Should Teachers Carry Guns? (Part II)

There Are Already Teachers Carrying Guns at School

Many schools have gun-free zones, but the federal Gun-Free School Zones Act lets states authorize certain people to carry guns on school grounds.

Besides Texas, Wyoming, Utah, and South Dakota let staff members with certain caveats carry guns on school grounds.

A gun-control advocacy group, Everytown for Gun Safety, stated that 15 states allow a concealed firearm in schools. This year two dozen states are considering similar policies.

Arming teachers could cost a significant amount.

Having a Policy for Arming Teachers Could Be a Minefield

Among the questions schools who want to arm their staff have to answer:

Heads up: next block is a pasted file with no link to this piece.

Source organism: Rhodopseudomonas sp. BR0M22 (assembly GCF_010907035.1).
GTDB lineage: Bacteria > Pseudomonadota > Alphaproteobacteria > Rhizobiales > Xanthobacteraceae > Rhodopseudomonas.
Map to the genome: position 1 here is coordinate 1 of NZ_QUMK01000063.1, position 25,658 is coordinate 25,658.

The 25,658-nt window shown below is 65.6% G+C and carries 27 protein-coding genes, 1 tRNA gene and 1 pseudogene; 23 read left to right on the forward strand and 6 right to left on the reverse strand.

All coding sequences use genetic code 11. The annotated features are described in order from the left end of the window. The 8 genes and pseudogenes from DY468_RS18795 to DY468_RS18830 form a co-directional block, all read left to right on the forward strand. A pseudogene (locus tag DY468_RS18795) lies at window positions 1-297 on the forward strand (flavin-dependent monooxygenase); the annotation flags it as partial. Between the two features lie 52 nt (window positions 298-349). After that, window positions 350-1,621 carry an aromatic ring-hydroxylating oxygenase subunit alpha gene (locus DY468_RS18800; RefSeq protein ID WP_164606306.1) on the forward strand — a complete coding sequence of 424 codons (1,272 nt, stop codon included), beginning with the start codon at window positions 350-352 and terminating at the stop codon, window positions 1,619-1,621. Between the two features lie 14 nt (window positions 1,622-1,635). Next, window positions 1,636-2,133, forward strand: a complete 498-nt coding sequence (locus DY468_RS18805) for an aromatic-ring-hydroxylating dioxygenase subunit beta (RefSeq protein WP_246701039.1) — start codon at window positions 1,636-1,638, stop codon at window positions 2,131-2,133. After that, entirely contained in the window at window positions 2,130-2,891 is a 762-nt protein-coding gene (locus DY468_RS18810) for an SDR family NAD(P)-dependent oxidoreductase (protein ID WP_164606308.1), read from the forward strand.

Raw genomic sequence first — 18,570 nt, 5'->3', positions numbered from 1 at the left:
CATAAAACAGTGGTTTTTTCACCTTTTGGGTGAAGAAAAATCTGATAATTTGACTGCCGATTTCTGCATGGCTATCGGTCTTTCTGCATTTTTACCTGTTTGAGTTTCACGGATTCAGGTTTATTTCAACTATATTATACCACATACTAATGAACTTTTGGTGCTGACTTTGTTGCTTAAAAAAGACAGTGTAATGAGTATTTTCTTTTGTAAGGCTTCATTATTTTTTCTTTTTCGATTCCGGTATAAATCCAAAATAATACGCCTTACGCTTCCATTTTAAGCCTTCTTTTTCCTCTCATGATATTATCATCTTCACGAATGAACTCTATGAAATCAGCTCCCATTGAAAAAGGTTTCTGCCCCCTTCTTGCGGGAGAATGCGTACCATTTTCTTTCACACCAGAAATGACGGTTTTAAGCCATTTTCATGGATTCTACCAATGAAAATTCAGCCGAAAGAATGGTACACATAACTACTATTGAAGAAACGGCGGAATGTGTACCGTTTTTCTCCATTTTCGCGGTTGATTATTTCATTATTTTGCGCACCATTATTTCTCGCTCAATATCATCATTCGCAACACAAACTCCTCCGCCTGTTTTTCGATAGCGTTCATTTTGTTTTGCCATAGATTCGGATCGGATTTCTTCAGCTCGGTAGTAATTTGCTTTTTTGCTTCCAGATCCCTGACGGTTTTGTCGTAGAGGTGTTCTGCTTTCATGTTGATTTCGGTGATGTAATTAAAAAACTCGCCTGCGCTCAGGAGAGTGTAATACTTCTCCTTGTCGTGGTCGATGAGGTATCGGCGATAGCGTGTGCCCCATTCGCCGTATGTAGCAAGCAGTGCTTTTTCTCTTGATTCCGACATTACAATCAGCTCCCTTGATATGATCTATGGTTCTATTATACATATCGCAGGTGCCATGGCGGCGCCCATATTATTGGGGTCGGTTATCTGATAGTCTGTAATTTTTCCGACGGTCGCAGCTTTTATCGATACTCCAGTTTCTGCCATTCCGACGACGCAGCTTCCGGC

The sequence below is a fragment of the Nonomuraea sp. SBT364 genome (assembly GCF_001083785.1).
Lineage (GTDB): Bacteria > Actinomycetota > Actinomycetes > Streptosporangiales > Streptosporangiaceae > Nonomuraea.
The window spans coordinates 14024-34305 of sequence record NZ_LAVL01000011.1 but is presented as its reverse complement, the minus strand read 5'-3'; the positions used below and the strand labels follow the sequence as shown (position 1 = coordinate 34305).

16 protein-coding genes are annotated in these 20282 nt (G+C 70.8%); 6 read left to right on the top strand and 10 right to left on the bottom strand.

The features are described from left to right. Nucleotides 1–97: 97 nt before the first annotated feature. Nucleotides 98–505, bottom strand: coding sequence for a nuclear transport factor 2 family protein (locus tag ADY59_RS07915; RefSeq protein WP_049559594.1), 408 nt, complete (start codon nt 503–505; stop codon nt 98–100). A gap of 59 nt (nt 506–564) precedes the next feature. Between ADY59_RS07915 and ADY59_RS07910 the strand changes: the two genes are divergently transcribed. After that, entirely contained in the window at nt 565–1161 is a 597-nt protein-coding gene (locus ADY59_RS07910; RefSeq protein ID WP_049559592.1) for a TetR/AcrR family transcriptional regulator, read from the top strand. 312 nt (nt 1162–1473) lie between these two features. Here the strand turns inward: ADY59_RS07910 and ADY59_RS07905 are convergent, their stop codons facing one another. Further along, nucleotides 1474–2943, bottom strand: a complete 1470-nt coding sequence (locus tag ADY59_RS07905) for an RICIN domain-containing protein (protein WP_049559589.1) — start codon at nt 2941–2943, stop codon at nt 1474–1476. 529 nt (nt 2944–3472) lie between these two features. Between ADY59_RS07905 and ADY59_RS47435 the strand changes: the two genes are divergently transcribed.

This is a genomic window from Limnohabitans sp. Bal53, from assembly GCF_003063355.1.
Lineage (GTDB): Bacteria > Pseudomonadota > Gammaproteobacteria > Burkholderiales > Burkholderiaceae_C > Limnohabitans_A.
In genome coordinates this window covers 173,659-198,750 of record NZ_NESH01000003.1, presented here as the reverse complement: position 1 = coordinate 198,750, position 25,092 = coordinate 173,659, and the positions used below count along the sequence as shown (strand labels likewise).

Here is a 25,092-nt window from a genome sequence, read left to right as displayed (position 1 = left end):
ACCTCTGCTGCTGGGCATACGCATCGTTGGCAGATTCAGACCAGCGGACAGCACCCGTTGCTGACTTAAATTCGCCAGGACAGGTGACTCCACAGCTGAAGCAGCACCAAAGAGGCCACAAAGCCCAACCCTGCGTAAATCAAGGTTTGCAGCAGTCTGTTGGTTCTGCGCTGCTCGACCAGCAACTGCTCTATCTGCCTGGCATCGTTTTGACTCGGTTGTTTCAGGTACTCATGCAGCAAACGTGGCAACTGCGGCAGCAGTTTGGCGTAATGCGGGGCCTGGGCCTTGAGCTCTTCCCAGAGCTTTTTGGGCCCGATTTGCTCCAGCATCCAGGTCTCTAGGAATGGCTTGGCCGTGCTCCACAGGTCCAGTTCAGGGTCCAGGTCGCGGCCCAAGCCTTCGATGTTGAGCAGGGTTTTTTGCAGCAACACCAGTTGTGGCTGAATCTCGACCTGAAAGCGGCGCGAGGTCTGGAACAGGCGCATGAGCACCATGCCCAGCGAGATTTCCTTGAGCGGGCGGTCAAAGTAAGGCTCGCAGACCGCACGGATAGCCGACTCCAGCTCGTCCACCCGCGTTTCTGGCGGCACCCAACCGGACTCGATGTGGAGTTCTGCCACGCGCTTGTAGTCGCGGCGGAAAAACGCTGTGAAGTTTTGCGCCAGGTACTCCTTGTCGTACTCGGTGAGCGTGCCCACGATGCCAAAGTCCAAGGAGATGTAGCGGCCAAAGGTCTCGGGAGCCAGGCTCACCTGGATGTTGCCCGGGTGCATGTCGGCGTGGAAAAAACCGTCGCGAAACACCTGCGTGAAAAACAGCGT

• Who is authorized to carry a firearm?
  • Where will the gun be stored?
  • Will armed employees get a bonus?


And that’s just the beginning.

There’s also the complex question of liability. Who will be responsible if something goes wrong? Many things could go awry as the weapon could accidentally discharge, a teacher could shoot an innocent bystander during an active-shooter situation, or a student could find or steal a teacher’s firearm.

Arming staff could be costly. A name-brand, top-quality, semi-automatic pistol or another type of handgun could cost anywhere between $500 to $1,200. And the notion of diverting already stretched resources to these and other costs such as firearms training could be a very hard sell. Maybe that’s why Texas is asking if its districts can tap into federal funding.

Who Opposes the Idea?

All the major principals, teachers, school employees, and school security organizations oppose guns in schools, except when carried by a security or police officer.

Not to mention most teachers and Americans oppose the idea.

A 2015 poll stated that 57% of all respondents were against letting staff and teachers carry guns in schools, though the idea was more acceptable among Republicans.